Brain Quiz #19

This one took a while to get online because I just could not figure out the last part… then the answer was explained to me, and it just bothered me more. Anyway, here’s the deal: You only get one shot at it, so make it count. You’re trying to make it through a labyrinth of sorts. Behind some doors are certain death, and behind others is the next challenge [“Safe”]. For the slower ones out there, you’re looking to avoid certain death. So here’s how it works: You start at trial 1. Get it right (by picking the right door) and you get a point, and move on to trial 2. Get it wrong and you are done. So if you get all of them right except trial 3, you get 2 points (for trial 1 and trial 2). Make sense? Good. If you get past all 10 trials [10 points] and solve The Final Trial, you’ll get 5 more points [Total of 15 points]. Then there’s always the 5 point bonus for being first. Off you go:

The 10 Trials

  1. One sign is true and the other is false. It is possible that both rooms are Safe, or both rooms are certain death.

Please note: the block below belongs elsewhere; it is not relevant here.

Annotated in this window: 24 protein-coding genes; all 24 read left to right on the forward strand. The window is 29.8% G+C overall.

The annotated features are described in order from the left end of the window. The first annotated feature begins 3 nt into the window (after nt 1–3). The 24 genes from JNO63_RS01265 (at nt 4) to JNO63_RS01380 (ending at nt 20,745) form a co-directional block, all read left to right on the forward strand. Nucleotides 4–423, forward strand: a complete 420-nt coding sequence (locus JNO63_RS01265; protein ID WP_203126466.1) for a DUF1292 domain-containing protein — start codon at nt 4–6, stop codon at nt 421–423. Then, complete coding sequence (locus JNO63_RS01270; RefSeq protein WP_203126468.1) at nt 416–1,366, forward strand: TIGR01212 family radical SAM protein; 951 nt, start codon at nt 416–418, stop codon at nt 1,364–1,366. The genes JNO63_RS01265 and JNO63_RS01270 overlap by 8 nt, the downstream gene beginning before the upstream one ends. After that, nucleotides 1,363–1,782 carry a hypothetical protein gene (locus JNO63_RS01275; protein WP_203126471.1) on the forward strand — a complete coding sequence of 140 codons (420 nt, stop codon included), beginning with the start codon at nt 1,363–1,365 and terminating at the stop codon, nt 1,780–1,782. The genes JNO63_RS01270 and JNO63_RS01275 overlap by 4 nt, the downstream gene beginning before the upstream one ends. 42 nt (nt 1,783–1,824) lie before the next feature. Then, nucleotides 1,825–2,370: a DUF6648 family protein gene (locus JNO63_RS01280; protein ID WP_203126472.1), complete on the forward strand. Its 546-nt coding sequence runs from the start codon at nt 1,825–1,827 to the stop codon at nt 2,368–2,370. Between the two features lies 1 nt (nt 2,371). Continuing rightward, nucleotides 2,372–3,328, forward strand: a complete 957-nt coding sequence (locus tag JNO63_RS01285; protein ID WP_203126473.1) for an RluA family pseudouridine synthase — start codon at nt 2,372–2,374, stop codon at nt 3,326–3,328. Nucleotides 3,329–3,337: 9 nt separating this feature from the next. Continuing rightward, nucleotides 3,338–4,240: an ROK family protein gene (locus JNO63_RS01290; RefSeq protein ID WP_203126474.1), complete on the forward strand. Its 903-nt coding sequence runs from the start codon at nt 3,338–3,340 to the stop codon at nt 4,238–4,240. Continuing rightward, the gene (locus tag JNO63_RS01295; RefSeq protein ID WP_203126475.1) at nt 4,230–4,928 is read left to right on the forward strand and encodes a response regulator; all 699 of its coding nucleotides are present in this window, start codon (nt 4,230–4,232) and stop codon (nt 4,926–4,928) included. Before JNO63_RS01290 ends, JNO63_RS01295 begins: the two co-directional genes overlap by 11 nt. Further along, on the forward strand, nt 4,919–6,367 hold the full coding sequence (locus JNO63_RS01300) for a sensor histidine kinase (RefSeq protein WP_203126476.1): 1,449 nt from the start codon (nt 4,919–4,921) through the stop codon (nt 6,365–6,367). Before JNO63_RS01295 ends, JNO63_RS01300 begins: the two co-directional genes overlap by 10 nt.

Door 1
    This room is safe, and the other room is certain death.
    Door 2
    One room is safe, and one room is certain death.
  2. Both Signs are true or both signs are false.
    Door 1
    At least one of these rooms is safe.
    Door 2
    The other room is certain death.
  3. Both Signs are true or both signs are false.
    Door 1
    Either this room is certain death, or the other room is safe.
    Door 2
    The other room is safe.
  4. If Room 1 is safe, the sign on the door is true, but if it is certain death, the sign is false. In Room 2, the situation is reversed. Both rooms might be safe, or both rooms might be certain death.
    Door 1
    Both rooms are safe.
    Door 2
    Both rooms are safe.